What Are Probiotics?
by Diseree lie MD
Probiotics are defined by the World Health Organization (WHO) as "live microorganisms which, when administered in adequate amounts, confer a health benefit on the host."
Probiotics are found in the gastrointestinal tract or as components of foods and beverages.
They are different from prebiotics, which are complex carbohydrates (nondigestable, fermentable polysaccharides) that stimulate the growth and/or activity of beneficial bacteria already in the colon. Prebiotics may be considered precursors to probiotics, and their role has yet to be defined in larger clinical studies.
Probiotics and prebiotics may be combined in a single product called synbiotics.
Most probiotics are either Lactobacillus or Bifidobacterium and their various species and strains (for example, Lactobacillus acidophilus and Bifidobacterium bifidus).
Other common probiotics are yeasts -- for example, Saccharomyces boulardii.
Probiotics are believed to reinforce the integrity of the intestinal lining as a protective barrier to prevent invasion by pathogenic organisms, and they are purported to prevent harmful bacteria or yeast from breaching the gastrointestinal mucosa.
They have an effect on priming immunophysiologic regulation in the intestinal mucosal barrier and may exert clinical effects beyond the nutritional value of food.
This effect is the rationale for their efficacy in preventing infectious or other forms of diarrhea and for the treatment of allergic conditions.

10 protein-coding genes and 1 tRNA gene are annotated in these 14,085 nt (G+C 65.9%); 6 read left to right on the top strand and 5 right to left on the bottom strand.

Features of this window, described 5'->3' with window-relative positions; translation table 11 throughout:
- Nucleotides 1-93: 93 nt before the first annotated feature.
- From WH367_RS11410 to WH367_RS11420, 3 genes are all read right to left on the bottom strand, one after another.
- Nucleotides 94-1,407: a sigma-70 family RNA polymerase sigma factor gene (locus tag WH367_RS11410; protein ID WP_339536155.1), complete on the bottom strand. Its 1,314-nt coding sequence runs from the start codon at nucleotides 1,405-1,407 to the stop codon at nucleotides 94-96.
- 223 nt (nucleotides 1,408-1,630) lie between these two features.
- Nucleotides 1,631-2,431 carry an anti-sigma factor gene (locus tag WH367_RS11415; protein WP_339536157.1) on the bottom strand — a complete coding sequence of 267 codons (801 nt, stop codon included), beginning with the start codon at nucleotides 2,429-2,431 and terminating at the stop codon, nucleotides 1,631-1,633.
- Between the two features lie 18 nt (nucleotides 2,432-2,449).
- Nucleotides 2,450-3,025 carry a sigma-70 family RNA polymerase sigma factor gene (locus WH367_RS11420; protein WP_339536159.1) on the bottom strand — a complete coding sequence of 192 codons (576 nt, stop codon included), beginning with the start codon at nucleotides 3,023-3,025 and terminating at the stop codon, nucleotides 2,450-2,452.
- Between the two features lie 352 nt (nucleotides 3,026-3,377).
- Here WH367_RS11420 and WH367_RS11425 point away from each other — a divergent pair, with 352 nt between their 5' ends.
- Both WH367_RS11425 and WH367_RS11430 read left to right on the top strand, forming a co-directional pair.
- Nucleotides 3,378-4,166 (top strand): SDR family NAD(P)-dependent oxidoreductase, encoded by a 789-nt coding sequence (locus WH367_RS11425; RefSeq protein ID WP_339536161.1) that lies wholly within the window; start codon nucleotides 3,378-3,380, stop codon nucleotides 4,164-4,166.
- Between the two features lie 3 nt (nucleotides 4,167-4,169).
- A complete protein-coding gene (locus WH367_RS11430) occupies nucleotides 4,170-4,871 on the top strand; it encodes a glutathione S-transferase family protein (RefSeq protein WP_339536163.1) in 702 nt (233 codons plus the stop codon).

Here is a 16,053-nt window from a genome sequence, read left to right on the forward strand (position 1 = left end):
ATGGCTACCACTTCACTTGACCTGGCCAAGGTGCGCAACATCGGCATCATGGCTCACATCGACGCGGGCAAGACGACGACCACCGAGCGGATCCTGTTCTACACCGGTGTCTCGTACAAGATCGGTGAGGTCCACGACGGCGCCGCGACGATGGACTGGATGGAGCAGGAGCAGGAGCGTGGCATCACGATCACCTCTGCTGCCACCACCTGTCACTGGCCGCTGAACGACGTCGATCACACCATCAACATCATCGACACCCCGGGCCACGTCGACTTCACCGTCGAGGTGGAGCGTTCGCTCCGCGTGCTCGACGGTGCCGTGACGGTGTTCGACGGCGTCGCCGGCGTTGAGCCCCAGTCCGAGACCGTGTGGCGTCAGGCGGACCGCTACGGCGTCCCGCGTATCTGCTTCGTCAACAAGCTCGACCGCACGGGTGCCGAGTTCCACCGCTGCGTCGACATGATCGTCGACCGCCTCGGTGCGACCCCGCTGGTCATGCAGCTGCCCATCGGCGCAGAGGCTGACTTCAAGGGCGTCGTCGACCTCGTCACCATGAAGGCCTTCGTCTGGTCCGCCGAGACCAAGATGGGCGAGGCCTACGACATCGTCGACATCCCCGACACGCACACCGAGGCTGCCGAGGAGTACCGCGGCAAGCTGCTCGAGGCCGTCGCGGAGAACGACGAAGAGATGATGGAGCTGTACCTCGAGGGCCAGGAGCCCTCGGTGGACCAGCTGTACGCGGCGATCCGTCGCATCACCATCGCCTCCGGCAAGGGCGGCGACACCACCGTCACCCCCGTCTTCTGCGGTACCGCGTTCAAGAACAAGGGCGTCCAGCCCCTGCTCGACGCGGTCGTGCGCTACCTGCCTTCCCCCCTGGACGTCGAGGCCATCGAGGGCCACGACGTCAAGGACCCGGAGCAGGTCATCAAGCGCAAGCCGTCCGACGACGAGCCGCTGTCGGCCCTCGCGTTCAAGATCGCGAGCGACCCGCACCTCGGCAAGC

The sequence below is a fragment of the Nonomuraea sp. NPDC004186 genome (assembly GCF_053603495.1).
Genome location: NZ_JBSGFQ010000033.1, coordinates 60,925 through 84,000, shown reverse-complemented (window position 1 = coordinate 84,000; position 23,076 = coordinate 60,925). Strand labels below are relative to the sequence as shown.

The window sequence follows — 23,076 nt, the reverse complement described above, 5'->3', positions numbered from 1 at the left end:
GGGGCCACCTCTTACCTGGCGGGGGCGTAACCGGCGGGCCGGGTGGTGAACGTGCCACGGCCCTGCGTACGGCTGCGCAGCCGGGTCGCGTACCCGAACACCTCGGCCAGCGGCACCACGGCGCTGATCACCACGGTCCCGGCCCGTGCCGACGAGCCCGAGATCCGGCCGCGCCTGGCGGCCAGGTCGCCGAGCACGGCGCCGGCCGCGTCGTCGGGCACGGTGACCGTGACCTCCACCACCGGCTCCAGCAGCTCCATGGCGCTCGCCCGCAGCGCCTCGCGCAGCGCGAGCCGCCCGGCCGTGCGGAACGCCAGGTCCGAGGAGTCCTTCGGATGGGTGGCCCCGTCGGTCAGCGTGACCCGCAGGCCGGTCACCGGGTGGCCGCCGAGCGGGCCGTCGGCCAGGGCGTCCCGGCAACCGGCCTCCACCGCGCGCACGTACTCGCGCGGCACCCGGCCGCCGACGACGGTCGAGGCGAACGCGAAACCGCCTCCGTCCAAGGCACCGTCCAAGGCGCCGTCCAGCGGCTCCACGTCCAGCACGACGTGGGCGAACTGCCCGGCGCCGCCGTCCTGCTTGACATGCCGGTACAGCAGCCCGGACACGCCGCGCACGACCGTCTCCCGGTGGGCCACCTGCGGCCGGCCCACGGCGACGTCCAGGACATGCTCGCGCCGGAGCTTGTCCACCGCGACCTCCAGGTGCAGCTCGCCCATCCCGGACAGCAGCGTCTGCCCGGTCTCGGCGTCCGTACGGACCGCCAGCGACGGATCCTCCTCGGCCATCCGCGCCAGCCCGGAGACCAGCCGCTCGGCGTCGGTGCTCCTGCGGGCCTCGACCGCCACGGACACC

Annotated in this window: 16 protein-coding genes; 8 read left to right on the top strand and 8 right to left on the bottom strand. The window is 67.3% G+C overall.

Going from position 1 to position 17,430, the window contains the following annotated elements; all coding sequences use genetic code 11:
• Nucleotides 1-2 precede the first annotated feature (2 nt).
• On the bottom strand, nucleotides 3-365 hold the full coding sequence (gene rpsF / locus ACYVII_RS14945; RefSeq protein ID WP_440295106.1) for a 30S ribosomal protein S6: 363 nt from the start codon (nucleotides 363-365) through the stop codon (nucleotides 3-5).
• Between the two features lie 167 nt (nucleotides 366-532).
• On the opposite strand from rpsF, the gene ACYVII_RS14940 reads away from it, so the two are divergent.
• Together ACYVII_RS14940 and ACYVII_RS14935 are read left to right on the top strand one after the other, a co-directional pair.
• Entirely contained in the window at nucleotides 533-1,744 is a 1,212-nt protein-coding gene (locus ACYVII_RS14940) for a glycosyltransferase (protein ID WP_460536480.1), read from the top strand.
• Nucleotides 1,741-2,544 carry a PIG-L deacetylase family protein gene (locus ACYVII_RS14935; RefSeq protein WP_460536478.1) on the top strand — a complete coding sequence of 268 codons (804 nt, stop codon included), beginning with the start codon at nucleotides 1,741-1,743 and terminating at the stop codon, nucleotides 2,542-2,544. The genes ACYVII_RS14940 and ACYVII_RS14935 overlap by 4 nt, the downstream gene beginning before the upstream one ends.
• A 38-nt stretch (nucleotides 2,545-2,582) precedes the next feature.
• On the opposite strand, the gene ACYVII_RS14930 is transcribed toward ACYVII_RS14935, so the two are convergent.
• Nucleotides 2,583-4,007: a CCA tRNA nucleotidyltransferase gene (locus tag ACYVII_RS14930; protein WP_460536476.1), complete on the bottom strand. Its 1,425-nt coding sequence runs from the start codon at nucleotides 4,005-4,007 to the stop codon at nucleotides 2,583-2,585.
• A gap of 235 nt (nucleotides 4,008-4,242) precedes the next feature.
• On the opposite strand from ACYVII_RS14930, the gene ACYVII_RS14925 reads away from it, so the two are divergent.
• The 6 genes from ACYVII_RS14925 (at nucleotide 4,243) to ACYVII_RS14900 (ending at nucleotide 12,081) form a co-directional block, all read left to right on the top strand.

Formulations of Probiotics
Probiotics are available as tablets, powder, capsules and can also be mixed into beverages such as yogurt, milk, or juice.
Many different forms are offered worldwide.
Bifidobacteria appear to be safe when used orally, including in those under 2 years and ill neonates.
For example, a combination probiotic consisting of Lactobacillus, Bifidobacteria, and Streptococcus salivarius, known as VSL#3, was used in children ages 1 to 16 years for up to a year.
For preventing diarrhea in children, 5-10 billion live Lactobacillus GG have been used twice daily as tablets. Doses of 10-100 billion live organisms are available in tablet form, and capsules of 3 grams are also available.
There is a body of evidence supporting the benefit of probiotics in diarrhea-associated diseases. Several probiotics (Saccharomyces boulardii and a mixture of L acidophilus and B bifidum) have shown efficacy for preventing traveler's diarrhea with a relative risk (RR) reduction of 15% (RR=0.85, P < .001).[8,9]
Probiotics have also been shown to benefit antibiotic-associated and pediatric infectious diarrhea, especially rotavirus-related diarrhea. Probiotics have been used for a variety of gastrointestinal disorders as well, including these clinically successful applications for conditions related to inflammatory bowel disease:
•Lactobacillus GG to maintain remission in those with ulcerative colitis;
•S boulardii in combination with mesalamine to prevent clinical relapse of Crohn's disease (it should be noted that a Cochrane review concluded that studies to date have been too small to draw conclusions about use of probiotics for Crohn's disease prophylaxis);
•VSL#3 for prophylaxis of pouchitis and improved quality of life following ileal pouch-anal anastomosis; and
•VSL #3 for prevention of recurrent pouchitis after antibiotic-induced remission in patients with a refractory form of this condition.
Probiotics have also been found to be helpful in diarrhea-predominant irritable bowel syndrome. For example, in a meta-analysis, the odds ratio (OR) in favor of active probiotic treatment over placebo in children for diarrhea was 0.39 (P < .001) for yeast and 0.34 (P < .01) for Lactobacilli.